Antioxidants are molecules that can neutralize free radicals by donating an electron without becoming free radicals themselves. Vitamin C and Vitamin E are two powerful antioxidants in the body, which have long given rise to their immunity and health benefits. For instance, when you hear about the powerful antioxidant benefits of Pomegranate Juice, what they are touting is the fruit's high concentration of Vitamin C.
Post-run, you want to eat fruits and vegetables with antioxidants --- fruits such as berries, grapes, and melons and vegetables such as broccoli, spinach, carrots
Lastly, Eat What You Burn to Maintain Weight
It's a simple concept. If you want to maintain weight, replenish calories after a run that offset what you expended during the run. You burn roughly 100 calories per mile of running. To keep your current weight, balance your calorie intake after a run with calorie expenditure. If you are trying to lose weight, first set a reasonable target of 1 to 2 pounds per week. It takes about 3,500 calories to burn an excess pound of fat, which works out to 500 calories per day. Don't skip eating after running if you want to lose weight because you still want to re-build muscles, reduce inflammation, and replenish energy stores. Instead, experiment with eating 50 to 75% of what you burned on the run.
Sample Meal Plans: Eating After a Run
Here are few sample foods to eat after a run that follow the above principles. Experiment on your own to see what works best for you. If you stick with the protein, carbohydrate, electrolyte, and antioxidant principles espoused above, you'll be on your way to maximizing workout gains.
Greek Yogurt with Berries (Snack)
Greek yogurt has 2x protein of normal yogurt. Combined with berries, you have a post-run snack packed with protein, carbs, and antioxidants.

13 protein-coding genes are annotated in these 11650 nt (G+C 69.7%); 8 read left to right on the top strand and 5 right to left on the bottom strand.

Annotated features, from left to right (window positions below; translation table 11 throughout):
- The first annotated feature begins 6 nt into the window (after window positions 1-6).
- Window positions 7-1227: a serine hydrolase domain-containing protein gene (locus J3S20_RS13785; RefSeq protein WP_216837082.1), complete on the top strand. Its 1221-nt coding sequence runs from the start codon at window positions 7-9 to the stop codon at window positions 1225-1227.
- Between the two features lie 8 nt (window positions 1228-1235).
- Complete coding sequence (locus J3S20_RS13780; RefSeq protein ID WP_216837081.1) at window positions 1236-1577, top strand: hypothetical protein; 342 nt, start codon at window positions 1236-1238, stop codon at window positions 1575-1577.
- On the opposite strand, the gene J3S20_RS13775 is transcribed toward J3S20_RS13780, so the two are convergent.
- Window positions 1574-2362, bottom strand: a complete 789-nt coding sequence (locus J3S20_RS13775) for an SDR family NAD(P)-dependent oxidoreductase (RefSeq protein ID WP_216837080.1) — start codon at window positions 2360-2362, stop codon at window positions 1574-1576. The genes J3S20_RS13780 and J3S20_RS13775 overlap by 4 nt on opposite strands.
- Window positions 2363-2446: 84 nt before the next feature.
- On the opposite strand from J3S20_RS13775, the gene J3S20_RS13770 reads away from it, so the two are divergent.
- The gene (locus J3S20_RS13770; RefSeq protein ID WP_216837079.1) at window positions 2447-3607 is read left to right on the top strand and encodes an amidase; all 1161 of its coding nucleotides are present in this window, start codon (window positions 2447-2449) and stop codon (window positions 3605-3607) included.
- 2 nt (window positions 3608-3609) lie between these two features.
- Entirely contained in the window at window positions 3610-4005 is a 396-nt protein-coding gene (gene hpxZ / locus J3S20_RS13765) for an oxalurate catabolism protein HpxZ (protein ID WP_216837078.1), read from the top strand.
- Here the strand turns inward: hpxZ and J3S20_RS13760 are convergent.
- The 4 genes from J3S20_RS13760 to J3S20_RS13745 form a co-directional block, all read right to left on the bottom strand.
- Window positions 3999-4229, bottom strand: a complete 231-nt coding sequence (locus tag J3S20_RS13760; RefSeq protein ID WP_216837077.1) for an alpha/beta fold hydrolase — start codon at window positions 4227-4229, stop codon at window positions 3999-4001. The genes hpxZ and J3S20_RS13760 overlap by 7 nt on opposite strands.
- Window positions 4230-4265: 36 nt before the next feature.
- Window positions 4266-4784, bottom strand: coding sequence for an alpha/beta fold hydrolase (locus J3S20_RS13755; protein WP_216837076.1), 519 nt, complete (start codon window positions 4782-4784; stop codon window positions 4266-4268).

Bagel with Peanut/Nut Butter and Bananas (Quick Prep)
This is the perfect food if you are rushed for the time after a run. Nut butter ads protein to the carb-heavy bagel. Top the bagel with bananas to add texture, antioxidants, and electrolytes to the post-run meal.
Grilled Chicken and Roasted Vegetables (Meal)
This is one of the best meals post-run if you have time to prepare or if you have prepared the food the night before. Grilled chicken is a filling, tasty protein. Roasted vegetables will add fullness, antioxidants, and electrolytes. Broccoli, carrots, and cauliflower are great roasted vegetables readily accessible in the grocery store, even in frozen, steam-able bags.
Best wishes on chasing your running goals!
PEREGRUNE Founder & Chief Vitamin Engineer
PEREGRUNE engineers vitamins and supplements exclusively to improve the performance, health, and recovery of runners.
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 Kerksick, C., Harvey, T., Stout, J., Campbell, B., Wilborn, C., Kreider, R., Kalman, D., Ziegenfuss, T., Lopez, H., Landis, J., Ivy, J. L., & Antonio, J. (2008). International society of sports nutrition position stand: nutrient timing. J Int Soc Sports Nutr. 5:17.